Z!: One thing I've learned as a fan of rock music is that there is a lot of dissension of fans with in the rock world. You witnessed that on your own show a couple seasons ago when Scott Ian more or less bad mouthed bands like Warrant and Winger. How has aiming to please all of the fans in rock music affected the show or the planning of the show?

ET: We don't aim to please everyone, you can't, you will go insane trying. We have a niche of hard rock and metal we cover. We welcome and everyone is encouraged to give their opinions, but I have always covered the hard rock and metal sides to the music I love in radio, with my book and on TV. I like both worlds and don't feel the need to pick a side. What I break Scott's balls about is that he can slam those guys, but then get up and play their songs with Steel Panther?

Z!: In the movie "Almost Famous," Lester Band tells William not to be friends with the rock stars. Based on what I've seen from "That Metal Show" you've become friends with the rock stars, yet it works. You ask the hard questions and you get the best responses, if you don't like something you have no problem saying it. Why does it work so well for you?

ET: I've been doing it almost 30 years. That comes with time and trust and respect from the artists. I'm lucky I have that. Most know even if I'm critical it is because I am still a fan! They know I really know their stuff, so it's coming from a place of love for them even if I didn't agree or hated it. I know that sounds weird but its true, it's because I care. For the artists who know what it is to still be a fan, for the few that don't get it I can't worry about it. You get tons more respect and credibility when you say you like something if you are willing to also say you don't.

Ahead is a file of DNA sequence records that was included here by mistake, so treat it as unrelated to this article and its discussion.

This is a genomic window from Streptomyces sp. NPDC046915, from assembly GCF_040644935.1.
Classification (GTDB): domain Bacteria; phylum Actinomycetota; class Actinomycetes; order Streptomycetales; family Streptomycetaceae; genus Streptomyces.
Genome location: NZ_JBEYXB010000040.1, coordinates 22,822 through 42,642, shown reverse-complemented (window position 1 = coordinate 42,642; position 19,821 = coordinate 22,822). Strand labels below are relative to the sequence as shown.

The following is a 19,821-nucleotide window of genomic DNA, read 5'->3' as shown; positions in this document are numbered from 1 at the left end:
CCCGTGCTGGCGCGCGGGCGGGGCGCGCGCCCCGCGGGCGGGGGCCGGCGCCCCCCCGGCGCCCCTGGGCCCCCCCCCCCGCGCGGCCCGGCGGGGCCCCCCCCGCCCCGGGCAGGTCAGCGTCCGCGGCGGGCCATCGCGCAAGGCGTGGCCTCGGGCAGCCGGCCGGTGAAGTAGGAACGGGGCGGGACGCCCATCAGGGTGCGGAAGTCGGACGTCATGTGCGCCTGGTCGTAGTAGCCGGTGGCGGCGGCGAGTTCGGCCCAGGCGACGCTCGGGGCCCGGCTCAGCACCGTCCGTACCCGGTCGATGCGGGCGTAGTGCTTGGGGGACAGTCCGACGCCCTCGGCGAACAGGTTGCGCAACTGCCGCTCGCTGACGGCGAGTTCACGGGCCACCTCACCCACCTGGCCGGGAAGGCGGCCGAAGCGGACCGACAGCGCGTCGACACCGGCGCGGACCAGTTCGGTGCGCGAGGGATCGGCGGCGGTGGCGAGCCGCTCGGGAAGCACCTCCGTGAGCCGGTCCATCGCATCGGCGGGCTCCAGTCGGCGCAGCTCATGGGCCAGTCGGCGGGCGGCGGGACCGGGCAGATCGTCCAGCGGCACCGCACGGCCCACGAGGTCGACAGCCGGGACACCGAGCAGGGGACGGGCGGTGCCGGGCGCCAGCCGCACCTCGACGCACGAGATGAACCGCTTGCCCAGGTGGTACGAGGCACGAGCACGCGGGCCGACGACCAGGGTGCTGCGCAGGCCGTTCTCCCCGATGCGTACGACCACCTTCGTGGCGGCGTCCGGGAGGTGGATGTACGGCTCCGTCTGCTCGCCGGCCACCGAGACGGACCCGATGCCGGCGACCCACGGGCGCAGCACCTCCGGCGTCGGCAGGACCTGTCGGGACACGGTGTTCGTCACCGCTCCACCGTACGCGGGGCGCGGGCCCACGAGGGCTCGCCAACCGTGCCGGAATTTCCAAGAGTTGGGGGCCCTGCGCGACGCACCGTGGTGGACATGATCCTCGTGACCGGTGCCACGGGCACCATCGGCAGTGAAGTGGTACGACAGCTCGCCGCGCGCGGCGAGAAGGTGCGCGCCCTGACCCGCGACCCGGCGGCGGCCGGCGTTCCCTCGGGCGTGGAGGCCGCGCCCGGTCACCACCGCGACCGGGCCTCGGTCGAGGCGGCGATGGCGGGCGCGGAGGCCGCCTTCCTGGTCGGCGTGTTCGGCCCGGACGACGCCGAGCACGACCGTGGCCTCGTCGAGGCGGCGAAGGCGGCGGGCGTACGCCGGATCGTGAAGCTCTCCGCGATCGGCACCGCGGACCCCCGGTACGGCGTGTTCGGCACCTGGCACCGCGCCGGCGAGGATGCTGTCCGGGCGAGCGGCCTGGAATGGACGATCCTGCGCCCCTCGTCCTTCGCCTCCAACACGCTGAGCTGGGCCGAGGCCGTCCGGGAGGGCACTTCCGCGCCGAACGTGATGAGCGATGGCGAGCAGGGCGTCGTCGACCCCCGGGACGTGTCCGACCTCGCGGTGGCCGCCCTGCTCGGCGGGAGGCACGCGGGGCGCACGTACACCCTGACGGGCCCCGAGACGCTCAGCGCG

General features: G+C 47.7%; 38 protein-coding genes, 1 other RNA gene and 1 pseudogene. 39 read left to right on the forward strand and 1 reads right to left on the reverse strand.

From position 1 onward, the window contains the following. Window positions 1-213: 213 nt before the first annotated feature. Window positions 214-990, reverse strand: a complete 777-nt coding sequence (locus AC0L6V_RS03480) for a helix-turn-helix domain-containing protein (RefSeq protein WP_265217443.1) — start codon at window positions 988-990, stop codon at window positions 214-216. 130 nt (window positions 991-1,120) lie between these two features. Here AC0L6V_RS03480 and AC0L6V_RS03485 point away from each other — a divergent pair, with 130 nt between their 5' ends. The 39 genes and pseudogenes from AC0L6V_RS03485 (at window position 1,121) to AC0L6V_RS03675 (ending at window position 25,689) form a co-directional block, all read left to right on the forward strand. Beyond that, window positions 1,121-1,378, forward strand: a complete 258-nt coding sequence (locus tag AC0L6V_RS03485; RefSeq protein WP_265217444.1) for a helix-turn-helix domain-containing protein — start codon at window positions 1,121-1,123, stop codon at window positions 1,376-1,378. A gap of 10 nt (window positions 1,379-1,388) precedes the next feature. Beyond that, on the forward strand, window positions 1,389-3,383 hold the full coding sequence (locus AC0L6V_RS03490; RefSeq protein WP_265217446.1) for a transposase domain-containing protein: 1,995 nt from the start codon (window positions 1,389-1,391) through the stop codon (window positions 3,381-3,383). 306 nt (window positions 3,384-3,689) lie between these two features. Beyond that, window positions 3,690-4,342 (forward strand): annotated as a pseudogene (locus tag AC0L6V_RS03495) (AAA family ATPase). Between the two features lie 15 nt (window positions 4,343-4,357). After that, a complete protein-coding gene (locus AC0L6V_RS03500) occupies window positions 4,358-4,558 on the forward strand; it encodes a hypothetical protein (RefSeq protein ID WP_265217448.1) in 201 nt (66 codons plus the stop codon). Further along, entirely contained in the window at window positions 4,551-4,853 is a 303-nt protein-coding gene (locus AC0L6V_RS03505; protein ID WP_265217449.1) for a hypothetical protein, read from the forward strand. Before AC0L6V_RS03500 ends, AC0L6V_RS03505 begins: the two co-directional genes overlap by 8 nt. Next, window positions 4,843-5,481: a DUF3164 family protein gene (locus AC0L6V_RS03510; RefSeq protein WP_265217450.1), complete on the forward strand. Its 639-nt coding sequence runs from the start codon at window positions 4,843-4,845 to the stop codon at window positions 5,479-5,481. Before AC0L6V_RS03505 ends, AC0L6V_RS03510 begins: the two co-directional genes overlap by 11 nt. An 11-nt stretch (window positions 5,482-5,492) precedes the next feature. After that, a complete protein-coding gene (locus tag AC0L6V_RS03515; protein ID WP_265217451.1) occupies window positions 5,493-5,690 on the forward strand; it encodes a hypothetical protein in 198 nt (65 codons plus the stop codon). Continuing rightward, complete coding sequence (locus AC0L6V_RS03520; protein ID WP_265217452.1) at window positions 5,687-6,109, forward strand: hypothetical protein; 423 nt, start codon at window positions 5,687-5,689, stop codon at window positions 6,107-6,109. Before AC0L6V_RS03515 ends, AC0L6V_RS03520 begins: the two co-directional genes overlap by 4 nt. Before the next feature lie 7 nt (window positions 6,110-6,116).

Z!: When did your love or rock music start and where did it come from?

ET: The Raspberries were the first time I heard distorted guitar as a young kid, and that made me flip. Then after a couple years I discovered Kiss at 12 in 1976 and that REALLY made me flip, it just went from there!

Z!: Have you ever tried your hand at an instrument or even trying to sing? Why or why not?

ET: I'd love to do anything like that, but never had the time or discipline. I did take drum lessons as a kid but didn't hang with it. Glenn Tipton offered me a chance to play with Priest on stage and had no idea I could not play a note. That killed me! I just became so consumed with playing music for other people to help expose them; I never explored the area of playing myself. I guess it’s not too late but have too much going on right now to focus.

Z!: You've had a lot of great moments in your career, is there one that stands out above them all?

ET: NY Steel 9/11 benefit it did in 2001. Great night for metal and a great cause. I have always hated the stereotypes with metal and that showed metal fans and artists cared too. The Axl Rose interview gets lots of questions also from 2006 to this day. Career wise moving into NYC radio in 1994 was huge as was breaking into TV in 2002.